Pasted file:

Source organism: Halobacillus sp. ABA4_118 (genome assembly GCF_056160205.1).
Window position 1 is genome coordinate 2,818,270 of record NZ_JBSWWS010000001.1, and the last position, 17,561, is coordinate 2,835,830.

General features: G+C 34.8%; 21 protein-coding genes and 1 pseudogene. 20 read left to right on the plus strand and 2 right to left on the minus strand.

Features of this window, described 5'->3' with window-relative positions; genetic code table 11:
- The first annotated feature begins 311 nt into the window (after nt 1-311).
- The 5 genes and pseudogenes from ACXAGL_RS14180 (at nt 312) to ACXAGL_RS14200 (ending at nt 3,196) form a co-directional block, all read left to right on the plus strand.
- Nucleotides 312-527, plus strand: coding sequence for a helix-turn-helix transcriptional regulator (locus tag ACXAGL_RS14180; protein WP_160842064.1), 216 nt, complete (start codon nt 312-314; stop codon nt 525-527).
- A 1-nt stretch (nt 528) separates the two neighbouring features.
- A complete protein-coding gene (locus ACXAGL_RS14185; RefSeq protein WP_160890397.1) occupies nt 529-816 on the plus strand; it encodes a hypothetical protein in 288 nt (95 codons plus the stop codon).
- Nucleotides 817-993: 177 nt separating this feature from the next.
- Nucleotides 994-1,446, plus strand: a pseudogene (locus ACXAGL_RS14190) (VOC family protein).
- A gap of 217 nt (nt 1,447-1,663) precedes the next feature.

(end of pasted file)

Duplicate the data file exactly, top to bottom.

Source organism: Halobacillus sp. ABA4_118 (genome assembly GCF_056160205.1).
Window position 1 is genome coordinate 2,818,270 of record NZ_JBSWWS010000001.1, and the last position, 17,561, is coordinate 2,835,830.

General features: G+C 34.8%; 21 protein-coding genes and 1 pseudogene. 20 read left to right on the plus strand and 2 right to left on the minus strand.

Features of this window, described 5'->3' with window-relative positions; genetic code table 11:
- The first annotated feature begins 311 nt into the window (after nt 1-311).
- The 5 genes and pseudogenes from ACXAGL_RS14180 (at nt 312) to ACXAGL_RS14200 (ending at nt 3,196) form a co-directional block, all read left to right on the plus strand.
- Nucleotides 312-527, plus strand: coding sequence for a helix-turn-helix transcriptional regulator (locus tag ACXAGL_RS14180; protein WP_160842064.1), 216 nt, complete (start codon nt 312-314; stop codon nt 525-527).
- A 1-nt stretch (nt 528) separates the two neighbouring features.
- A complete protein-coding gene (locus ACXAGL_RS14185; RefSeq protein WP_160890397.1) occupies nt 529-816 on the plus strand; it encodes a hypothetical protein in 288 nt (95 codons plus the stop codon).
- Nucleotides 817-993: 177 nt separating this feature from the next.
- Nucleotides 994-1,446, plus strand: a pseudogene (locus ACXAGL_RS14190) (VOC family protein).
- A gap of 217 nt (nt 1,447-1,663) precedes the next feature.